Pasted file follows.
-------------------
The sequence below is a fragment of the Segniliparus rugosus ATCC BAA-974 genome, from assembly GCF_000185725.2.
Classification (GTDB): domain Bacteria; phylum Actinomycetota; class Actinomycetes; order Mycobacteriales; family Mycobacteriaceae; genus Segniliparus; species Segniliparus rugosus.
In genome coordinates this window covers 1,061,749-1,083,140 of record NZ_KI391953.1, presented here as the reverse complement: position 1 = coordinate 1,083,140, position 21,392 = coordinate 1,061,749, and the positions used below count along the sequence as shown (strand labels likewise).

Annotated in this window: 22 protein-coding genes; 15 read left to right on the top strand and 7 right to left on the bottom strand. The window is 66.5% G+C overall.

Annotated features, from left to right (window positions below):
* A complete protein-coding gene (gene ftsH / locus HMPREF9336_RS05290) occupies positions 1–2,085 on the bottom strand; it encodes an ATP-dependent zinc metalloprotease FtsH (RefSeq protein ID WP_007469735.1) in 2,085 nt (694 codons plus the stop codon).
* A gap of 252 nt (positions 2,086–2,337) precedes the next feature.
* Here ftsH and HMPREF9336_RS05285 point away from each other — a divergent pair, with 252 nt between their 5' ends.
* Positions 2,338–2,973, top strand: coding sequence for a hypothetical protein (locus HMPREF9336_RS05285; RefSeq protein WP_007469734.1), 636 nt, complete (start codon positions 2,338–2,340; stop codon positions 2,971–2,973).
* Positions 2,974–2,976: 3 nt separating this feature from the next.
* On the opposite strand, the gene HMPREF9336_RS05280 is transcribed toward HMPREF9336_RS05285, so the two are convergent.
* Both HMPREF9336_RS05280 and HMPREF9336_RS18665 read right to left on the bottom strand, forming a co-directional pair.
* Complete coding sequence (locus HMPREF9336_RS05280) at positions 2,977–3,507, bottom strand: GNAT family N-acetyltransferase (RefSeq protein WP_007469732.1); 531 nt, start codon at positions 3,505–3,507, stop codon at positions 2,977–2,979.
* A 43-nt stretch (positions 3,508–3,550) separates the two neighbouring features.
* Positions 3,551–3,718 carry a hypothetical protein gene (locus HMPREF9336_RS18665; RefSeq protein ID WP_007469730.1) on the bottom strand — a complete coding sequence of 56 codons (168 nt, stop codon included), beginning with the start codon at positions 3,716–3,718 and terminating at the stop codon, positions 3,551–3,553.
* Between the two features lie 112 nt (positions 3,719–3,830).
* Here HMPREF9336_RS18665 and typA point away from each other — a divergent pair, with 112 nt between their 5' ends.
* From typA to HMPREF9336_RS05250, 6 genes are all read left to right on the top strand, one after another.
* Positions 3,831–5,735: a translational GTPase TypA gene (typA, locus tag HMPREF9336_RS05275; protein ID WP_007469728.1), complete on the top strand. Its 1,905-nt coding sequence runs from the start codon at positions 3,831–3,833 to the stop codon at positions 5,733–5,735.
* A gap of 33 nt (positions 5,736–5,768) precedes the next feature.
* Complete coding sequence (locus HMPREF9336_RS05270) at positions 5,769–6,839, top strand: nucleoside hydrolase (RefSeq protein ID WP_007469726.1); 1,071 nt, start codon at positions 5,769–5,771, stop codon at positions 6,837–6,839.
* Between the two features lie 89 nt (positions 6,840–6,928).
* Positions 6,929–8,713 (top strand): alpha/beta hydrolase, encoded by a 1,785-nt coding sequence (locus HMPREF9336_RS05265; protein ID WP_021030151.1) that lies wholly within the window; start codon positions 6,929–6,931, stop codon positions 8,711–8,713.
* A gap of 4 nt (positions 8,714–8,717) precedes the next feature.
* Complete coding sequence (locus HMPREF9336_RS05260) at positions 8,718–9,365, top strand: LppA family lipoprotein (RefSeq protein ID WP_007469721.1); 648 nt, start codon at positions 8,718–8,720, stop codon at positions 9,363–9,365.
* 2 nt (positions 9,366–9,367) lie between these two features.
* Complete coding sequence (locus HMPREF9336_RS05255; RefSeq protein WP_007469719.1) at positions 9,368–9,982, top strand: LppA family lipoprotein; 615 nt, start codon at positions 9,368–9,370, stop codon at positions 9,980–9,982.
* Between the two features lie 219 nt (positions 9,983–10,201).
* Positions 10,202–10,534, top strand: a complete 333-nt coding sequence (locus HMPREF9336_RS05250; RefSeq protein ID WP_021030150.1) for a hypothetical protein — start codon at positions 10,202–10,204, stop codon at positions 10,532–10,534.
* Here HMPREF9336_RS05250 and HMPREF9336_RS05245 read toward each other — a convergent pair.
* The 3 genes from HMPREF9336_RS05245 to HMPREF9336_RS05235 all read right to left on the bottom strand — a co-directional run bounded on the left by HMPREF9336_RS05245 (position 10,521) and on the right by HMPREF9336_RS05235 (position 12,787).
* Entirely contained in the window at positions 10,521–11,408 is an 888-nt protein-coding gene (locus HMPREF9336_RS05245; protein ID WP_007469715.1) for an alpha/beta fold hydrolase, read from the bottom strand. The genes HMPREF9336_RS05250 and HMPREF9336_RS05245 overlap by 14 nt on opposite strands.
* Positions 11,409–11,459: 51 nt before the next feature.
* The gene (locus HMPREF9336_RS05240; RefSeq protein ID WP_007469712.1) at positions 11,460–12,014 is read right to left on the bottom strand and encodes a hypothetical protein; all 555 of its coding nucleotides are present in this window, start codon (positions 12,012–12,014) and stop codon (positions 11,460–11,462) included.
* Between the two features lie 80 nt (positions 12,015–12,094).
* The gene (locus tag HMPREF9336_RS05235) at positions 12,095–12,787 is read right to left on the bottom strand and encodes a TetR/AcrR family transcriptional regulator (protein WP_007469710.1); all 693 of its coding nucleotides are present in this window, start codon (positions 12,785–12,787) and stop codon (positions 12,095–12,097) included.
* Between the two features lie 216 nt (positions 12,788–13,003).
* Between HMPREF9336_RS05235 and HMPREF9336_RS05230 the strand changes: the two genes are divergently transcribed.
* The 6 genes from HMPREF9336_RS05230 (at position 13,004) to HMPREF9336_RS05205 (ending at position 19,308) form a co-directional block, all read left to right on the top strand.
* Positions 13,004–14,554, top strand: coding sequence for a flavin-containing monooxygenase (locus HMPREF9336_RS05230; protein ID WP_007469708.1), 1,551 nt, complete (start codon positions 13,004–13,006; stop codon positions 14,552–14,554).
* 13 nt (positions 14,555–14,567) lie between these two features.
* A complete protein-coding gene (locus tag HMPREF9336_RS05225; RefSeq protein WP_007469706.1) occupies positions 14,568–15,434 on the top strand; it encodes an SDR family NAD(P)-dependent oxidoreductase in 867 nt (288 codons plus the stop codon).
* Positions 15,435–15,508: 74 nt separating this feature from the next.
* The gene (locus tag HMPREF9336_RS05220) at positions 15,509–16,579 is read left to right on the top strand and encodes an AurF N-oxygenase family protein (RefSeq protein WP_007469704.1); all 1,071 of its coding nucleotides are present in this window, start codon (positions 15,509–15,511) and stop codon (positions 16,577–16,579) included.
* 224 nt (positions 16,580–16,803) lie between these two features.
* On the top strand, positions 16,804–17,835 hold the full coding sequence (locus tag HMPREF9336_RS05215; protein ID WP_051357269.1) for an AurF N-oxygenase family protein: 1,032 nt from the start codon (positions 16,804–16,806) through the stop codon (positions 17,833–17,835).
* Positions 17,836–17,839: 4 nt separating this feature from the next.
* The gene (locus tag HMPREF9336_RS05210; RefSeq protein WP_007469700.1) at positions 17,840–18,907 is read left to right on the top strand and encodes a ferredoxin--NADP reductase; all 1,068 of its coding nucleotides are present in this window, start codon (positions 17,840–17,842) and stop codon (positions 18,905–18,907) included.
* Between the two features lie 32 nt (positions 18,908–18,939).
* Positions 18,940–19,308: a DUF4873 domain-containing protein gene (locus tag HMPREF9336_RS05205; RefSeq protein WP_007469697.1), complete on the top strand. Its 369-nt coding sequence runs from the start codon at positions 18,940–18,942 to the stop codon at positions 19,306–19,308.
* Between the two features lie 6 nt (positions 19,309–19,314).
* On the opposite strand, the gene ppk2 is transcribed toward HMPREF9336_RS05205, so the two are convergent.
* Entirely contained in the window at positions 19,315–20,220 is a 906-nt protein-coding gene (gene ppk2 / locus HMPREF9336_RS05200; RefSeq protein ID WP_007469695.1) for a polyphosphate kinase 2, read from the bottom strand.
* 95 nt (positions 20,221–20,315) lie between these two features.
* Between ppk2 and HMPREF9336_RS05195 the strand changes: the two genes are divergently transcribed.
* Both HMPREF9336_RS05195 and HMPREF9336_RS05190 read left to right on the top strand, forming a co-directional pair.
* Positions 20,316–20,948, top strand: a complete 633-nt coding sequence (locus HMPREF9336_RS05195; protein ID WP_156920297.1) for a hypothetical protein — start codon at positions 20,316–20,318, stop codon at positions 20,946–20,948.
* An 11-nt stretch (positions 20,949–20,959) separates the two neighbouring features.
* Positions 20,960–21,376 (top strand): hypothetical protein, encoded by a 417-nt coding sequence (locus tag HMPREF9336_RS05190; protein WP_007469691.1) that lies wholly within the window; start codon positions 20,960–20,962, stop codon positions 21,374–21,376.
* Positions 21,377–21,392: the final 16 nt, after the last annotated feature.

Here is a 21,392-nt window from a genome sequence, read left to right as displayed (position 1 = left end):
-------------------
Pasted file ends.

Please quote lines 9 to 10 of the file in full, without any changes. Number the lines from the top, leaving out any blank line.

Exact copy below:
* Positions 2,338–2,973, top strand: coding sequence for a hypothetical protein (locus HMPREF9336_RS05285; RefSeq protein WP_007469734.1), 636 nt, complete (start codon positions 2,338–2,340; stop codon positions 2,971–2,973).
* Positions 2,974–2,976: 3 nt separating this feature from the next.